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Tuesday, April 30, 2002

¡Ay, Cuba! You have to be willing to go with the flow in Cuba, because the plans you made the day before will often mutate into something completely different. Kurt Vonnegut wrote: "Strange travel suggestions are dancing lessons from God." Today, I had been invited to a descarga at the house of Rene Beltran, a well known flute player and current leader of Las Estrellas Cubanas. Coincidently, he was the profesor of Manolito Simonet at one time. These days he drinks a bit. The descarga had been arranged by Leonel Cuesta, the rumbero from Callejon Hamel. We got to Rene's house about 2:30 to find him passed out in bed. Leonel got him up, and everyone was teasing him mercilessly. "¡Está muriendo!" Rene saw none of the humor in the situation.

Leonel and I split and walked around Centro. It was too damn hotI asked Leonel where we could buy a couple of beers. We walked through a maze of alleys and tiny streets to the house of a chica linda who sold us a couple of cold beers. I asked her which Orisha her bracelet was for, and she said Yemeyá. I asked where I could buy them, and she and Leonel offered to take me to the market where the Brujo had a stall, selling beaded bracelets for twenty-five Pesos each. I bought two to take back and one for the chica for helping me.

Leonel invited me to a concert of Rene's group that night at the Tropical. My main plan for the night was to hear Klimax at the Casa De La musica, but Leonel assured me that the concert was at eight, and there would be plenty of time to get to the Klimax show afterwards. The tragedy was that back at my room, I called the Casa De La Musica to confirm the show, and found out that Klimax's gig was a matinee, and had ended around the time we were walking around Habana Vieja to see the Brujo. ¡Que cosa! Piloto hadn't mentioned that it was an afternoon gig when we talked on the phone. Or maybe he did. Who knows? My Spanish gets markedly worse on the phone with a Cuban, because then I am lacking the gesturing and miming that goes along with face to face conversing. Well, hopefully I would get another chance to hear them. Klimax is one of the most amazing bands.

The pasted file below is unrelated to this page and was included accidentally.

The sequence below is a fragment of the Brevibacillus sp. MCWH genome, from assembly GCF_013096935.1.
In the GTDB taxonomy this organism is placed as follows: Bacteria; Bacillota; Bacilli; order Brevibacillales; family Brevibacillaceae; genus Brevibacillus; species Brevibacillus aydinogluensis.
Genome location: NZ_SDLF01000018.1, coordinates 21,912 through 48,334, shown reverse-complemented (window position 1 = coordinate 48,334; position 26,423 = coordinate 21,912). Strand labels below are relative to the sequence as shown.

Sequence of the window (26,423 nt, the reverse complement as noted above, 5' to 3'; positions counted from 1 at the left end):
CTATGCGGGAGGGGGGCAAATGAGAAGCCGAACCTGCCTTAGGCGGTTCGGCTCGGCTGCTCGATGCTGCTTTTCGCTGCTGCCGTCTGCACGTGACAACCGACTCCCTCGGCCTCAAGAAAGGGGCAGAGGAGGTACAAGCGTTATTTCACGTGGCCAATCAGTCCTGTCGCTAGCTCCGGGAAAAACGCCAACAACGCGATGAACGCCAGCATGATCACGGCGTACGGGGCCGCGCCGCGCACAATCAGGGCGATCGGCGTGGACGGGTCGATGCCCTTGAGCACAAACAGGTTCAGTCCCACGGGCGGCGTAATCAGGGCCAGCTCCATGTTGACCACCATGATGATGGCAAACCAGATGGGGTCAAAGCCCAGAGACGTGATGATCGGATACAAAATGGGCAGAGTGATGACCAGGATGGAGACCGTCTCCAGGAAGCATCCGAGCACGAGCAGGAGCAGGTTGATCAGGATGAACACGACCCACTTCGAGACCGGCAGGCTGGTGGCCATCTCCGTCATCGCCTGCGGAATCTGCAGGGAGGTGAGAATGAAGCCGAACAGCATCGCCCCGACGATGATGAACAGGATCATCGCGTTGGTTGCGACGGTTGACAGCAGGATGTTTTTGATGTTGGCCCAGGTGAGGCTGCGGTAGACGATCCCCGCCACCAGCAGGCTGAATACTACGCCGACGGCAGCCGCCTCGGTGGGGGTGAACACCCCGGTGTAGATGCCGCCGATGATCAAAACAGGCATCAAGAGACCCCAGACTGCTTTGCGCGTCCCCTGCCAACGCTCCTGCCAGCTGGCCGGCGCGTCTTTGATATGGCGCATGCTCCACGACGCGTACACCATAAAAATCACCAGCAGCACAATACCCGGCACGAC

I got to the Tropical around 8:30, but no one was there, except for a few of the musicians. When someone tells you that a show starts at a certain time in Cuba, you need to add three or four hours to come up with the actual starting time. Rene and Leonel arrived, and Rene still looked close to death. I've never seen anyone so hungover.

People started to arrive for the show. There weren't that many of them, and there were no tourists other than a middleaged German man escorting his mulatta girlfriend. The Tropical is a huge open air club, and it was a beautiful warm tropical night with a full moon. Around ten, a skinny MC in a shiny blue tuxedo and bad toupee announced that tonight was a gran espectáculo at the Tropical, and that was the beginning of a Vegas-style variety show with an endless procession of cornball acts: showgirls, a lip-syncing drag queen, comics, a magician, on and on. It was like something out of a David Lynch movie, all the way down to the red curtains at the back of the stage. We were at Club Silencio. "¡No hay Banda!"

Between acts, the MC recited poetry very dramatically, accompanied by cheesy taped music. It was too strange—completely surrealistic. Finally, Las Estrellas Cubanas came on, playing traditional Charanga music. Rene still looked like death itself, but he played well. The rum had loosened my inhibitions enough to the point where I grabbed one of the showgirls (now wearing street clothes) to dance.

So even though the day was nowhere near what I had expected, it was a great day, an excursion into everyday Cuban life that most tourists don't see. I was starting to feel as though I could just disappear in Havana and become a Habanero. No hay banda—it is all an illusion.

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Useful phone
numbers in Havana

Casa De La Musica

Salon Rosado (Tropical)

Habana Cafe
(Hotel Cohiba)

Copa Room
(Hotel Riviera)

La Zorra Y El Cuervo

Jazz Cafe

(easy to memorize!)


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